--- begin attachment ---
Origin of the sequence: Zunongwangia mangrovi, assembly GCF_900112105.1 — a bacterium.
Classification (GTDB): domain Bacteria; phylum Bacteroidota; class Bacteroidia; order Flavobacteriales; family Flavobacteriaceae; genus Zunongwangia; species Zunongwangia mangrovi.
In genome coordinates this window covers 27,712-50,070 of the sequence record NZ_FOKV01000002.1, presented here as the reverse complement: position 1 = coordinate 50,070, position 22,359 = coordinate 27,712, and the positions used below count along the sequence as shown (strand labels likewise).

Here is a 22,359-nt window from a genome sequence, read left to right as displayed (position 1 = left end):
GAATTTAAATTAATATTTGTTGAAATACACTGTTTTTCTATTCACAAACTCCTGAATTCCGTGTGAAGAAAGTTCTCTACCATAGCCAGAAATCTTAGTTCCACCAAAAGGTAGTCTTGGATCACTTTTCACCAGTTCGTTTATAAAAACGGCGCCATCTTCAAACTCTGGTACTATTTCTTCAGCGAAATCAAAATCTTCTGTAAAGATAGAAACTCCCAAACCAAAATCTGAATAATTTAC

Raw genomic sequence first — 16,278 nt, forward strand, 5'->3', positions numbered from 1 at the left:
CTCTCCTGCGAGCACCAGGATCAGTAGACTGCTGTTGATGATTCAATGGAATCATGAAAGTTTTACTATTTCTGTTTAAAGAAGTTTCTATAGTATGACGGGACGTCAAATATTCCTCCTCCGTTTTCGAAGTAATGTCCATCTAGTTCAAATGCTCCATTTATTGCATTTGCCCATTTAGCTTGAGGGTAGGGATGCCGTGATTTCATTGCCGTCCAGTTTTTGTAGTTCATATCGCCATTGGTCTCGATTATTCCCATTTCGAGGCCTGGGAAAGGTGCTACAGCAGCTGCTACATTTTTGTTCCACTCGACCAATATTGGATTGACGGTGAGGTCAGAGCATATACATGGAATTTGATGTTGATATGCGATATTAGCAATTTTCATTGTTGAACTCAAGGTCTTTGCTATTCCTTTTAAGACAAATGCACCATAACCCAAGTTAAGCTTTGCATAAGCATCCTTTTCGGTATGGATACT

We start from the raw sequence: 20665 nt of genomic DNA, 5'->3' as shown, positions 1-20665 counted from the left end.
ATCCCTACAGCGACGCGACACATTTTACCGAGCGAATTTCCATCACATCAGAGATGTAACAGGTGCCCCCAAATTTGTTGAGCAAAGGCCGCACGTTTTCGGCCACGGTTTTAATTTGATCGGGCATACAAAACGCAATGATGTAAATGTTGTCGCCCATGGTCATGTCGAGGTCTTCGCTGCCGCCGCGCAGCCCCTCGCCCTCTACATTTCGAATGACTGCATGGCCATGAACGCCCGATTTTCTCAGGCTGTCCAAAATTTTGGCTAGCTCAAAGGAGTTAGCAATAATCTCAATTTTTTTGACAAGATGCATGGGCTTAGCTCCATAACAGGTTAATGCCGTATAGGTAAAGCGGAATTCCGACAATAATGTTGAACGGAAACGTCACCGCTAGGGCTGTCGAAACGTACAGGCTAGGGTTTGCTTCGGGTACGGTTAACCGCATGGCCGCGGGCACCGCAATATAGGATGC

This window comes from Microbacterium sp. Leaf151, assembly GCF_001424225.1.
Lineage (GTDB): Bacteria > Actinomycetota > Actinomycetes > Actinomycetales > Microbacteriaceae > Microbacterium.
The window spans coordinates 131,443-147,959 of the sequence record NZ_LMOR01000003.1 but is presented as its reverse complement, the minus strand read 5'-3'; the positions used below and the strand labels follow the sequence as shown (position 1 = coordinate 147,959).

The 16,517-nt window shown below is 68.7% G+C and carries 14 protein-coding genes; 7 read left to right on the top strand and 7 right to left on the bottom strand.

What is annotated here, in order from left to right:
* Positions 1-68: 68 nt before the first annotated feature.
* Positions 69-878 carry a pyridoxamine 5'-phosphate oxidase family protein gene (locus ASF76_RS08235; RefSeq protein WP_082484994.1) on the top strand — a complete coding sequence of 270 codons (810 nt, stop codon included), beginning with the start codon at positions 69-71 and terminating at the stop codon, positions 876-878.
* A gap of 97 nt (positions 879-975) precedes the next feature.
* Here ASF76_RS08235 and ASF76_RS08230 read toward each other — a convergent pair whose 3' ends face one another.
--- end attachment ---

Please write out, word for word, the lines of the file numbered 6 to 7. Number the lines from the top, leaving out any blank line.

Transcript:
Raw genomic sequence first — 16,278 nt, forward strand, 5'->3', positions numbered from 1 at the left:
CTCTCCTGCGAGCACCAGGATCAGTAGACTGCTGTTGATGATTCAATGGAATCATGAAAGTTTTACTATTTCTGTTTAAAGAAGTTTCTATAGTATGACGGGACGTCAAATATTCCTCCTCCGTTTTCGAAGTAATGTCCATCTAGTTCAAATGCTCCATTTATTGCATTTGCCCATTTAGCTTGAGGGTAGGGATGCCGTGATTTCATTGCCGTCCAGTTTTTGTAGTTCATATCGCCATTGGTCTCGATTATTCCCATTTCGAGGCCTGGGAAAGGTGCTACAGCAGCTGCTACATTTTTGTTCCACTCGACCAATATTGGATTGACGGTGAGGTCAGAGCATATACATGGAATTTGATGTTGATATGCGATATTAGCAATTTTCATTGTTGAACTCAAGGTCTTTGCTATTCCTTTTAAGACAAATGCACCATAACCCAAGTTAAGCTTTGCATAAGCATCCTTTTCGGTATGGATACT